Most states now allow people to change the sex designation on their birth certificate to reflect their gender identity, but the process can vary widely from state to state. Fifteen states allow people to use a non-sexist “X” when a baby is born.
Stepping away from gender designations, as AMA recommends, is “deeply exciting,” Chaudhry said.
While changing a birth certificate is not expensive, it can be time consuming and often requires institutional knowledge – being familiar with the process or having someone who can walk you through it.
Removing the assigned sex from the public part of the birth certificate not only recognizes the “diversity of bodies” that exists on the gender and sex spectrum, Chaudhry said; it could also remove a major barrier that gender non-conforming people face when trying to participate in society.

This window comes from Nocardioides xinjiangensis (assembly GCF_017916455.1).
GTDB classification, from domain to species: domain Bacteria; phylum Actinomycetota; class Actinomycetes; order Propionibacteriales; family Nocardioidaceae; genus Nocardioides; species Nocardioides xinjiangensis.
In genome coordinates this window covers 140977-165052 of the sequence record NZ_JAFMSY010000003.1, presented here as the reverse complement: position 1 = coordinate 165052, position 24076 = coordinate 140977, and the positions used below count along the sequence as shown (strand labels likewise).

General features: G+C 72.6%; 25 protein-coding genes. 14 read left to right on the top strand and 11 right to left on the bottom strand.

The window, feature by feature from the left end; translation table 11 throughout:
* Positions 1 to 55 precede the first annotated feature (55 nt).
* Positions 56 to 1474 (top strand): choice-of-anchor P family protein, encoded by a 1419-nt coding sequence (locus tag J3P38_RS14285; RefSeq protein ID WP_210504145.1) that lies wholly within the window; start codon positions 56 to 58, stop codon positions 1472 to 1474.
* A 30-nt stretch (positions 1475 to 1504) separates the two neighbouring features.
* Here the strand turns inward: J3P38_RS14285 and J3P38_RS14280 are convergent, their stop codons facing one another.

Chaudhry specifically refers to children who are growing up now and whose identity does not match their birth certificate.
It would be “one less obstacle that these future children will have to overcome.” And it’s pretty exciting, ”they said.
But there are still a lot of variables to consider in whether medical providers will adopt the recommendation, Chaudhry noted, predicting that there would be disparities in how the guidelines are applied. It also does not prevent officials from applying gender binaries in other ways.